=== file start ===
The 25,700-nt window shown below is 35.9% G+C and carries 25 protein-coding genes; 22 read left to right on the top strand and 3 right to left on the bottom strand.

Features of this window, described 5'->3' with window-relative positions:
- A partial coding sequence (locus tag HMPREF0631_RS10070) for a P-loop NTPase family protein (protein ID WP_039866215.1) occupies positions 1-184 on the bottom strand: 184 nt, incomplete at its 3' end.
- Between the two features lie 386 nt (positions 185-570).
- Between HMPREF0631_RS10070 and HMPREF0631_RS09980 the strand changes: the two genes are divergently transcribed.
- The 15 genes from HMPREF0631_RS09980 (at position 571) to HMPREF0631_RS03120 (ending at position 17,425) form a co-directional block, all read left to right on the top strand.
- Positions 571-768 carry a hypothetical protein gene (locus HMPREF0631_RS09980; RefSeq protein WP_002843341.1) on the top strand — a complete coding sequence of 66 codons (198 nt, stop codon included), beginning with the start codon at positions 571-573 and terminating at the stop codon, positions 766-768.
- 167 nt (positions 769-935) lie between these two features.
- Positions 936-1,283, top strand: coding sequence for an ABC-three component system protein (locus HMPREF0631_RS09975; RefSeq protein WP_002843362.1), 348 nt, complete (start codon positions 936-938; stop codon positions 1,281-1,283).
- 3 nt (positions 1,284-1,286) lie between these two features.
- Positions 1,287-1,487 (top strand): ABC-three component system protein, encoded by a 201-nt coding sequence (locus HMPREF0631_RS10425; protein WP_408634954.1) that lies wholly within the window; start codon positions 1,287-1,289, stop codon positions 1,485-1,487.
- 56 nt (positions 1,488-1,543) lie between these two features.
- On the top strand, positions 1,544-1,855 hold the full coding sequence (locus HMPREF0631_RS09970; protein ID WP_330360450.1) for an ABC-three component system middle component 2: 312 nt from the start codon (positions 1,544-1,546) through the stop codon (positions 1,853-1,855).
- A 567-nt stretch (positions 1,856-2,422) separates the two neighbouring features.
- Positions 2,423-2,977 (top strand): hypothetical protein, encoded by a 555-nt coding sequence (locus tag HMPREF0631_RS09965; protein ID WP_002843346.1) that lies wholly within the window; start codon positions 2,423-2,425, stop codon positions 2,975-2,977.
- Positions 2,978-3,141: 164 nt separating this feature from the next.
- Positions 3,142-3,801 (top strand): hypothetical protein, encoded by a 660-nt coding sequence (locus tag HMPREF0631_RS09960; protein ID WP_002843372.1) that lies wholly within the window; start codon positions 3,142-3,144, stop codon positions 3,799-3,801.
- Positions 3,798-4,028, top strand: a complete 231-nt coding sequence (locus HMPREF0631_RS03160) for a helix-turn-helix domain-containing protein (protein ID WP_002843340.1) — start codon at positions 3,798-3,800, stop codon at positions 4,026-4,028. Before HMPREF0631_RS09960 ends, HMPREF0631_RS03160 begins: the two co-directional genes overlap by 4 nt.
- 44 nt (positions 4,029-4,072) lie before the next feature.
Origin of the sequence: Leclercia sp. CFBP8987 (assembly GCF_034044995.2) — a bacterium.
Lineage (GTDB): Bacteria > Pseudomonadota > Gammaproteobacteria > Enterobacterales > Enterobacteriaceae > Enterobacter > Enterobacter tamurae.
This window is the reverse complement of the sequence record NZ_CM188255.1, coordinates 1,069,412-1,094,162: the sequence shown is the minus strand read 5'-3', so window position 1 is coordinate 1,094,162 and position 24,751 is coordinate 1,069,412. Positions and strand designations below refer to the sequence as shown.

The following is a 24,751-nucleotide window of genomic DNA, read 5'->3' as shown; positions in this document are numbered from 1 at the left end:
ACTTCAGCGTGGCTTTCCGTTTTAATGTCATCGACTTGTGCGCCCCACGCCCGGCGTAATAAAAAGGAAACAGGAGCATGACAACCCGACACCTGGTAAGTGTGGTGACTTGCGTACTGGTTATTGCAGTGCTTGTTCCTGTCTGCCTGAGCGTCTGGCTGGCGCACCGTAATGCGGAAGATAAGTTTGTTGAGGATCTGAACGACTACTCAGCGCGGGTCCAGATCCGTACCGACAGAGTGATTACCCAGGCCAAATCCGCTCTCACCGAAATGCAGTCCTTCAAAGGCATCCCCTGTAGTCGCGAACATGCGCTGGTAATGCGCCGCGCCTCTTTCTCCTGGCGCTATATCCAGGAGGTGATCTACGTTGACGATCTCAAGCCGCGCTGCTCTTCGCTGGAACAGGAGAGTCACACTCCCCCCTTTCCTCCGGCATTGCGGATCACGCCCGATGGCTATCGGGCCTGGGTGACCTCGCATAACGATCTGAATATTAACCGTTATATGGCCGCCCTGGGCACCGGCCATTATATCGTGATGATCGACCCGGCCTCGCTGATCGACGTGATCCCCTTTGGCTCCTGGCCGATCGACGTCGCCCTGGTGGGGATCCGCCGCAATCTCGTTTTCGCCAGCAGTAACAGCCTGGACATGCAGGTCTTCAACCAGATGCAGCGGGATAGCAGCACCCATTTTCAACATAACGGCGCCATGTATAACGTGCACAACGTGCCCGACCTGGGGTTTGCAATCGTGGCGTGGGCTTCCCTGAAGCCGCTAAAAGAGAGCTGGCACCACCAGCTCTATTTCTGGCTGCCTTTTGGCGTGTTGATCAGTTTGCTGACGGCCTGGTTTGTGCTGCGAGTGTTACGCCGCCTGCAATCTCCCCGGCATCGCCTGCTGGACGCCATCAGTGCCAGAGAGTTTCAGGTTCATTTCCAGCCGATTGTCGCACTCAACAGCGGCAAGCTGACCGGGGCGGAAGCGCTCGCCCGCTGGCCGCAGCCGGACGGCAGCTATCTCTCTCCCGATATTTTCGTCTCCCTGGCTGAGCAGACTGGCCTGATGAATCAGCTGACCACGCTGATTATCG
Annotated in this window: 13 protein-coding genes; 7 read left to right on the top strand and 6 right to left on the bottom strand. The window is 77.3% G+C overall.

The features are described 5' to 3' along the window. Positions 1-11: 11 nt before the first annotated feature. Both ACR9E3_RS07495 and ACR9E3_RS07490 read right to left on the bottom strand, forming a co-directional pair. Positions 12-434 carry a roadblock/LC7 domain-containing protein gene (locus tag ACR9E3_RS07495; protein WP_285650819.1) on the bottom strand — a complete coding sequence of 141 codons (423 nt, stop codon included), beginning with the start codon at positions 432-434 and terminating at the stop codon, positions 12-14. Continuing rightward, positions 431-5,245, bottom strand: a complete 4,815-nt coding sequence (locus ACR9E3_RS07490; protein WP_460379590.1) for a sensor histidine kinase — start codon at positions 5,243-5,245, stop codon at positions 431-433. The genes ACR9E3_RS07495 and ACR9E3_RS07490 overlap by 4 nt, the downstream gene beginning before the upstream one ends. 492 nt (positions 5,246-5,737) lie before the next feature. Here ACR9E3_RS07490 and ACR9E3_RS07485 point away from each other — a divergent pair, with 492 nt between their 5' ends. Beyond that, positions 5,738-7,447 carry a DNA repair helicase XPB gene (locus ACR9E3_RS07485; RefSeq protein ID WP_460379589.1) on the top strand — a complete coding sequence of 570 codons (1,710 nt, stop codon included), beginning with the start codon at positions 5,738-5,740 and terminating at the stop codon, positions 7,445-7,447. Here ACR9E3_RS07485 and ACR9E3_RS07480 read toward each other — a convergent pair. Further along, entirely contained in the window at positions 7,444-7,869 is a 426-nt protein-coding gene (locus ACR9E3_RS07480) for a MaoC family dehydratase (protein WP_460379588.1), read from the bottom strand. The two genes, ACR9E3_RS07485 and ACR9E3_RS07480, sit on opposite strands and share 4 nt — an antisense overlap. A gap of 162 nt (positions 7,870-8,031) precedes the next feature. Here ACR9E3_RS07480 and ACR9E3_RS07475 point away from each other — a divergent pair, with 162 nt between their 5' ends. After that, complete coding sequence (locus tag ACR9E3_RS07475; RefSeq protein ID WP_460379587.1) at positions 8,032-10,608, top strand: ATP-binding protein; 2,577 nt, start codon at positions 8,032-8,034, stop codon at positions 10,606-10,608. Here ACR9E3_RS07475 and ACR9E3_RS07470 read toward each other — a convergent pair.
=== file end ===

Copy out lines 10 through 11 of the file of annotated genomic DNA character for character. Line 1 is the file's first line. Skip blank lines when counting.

- 3 nt (positions 1,284-1,286) lie between these two features.
- Positions 1,287-1,487 (top strand): ABC-three component system protein, encoded by a 201-nt coding sequence (locus HMPREF0631_RS10425; protein WP_408634954.1) that lies wholly within the window; start codon positions 1,287-1,289, stop codon positions 1,485-1,487.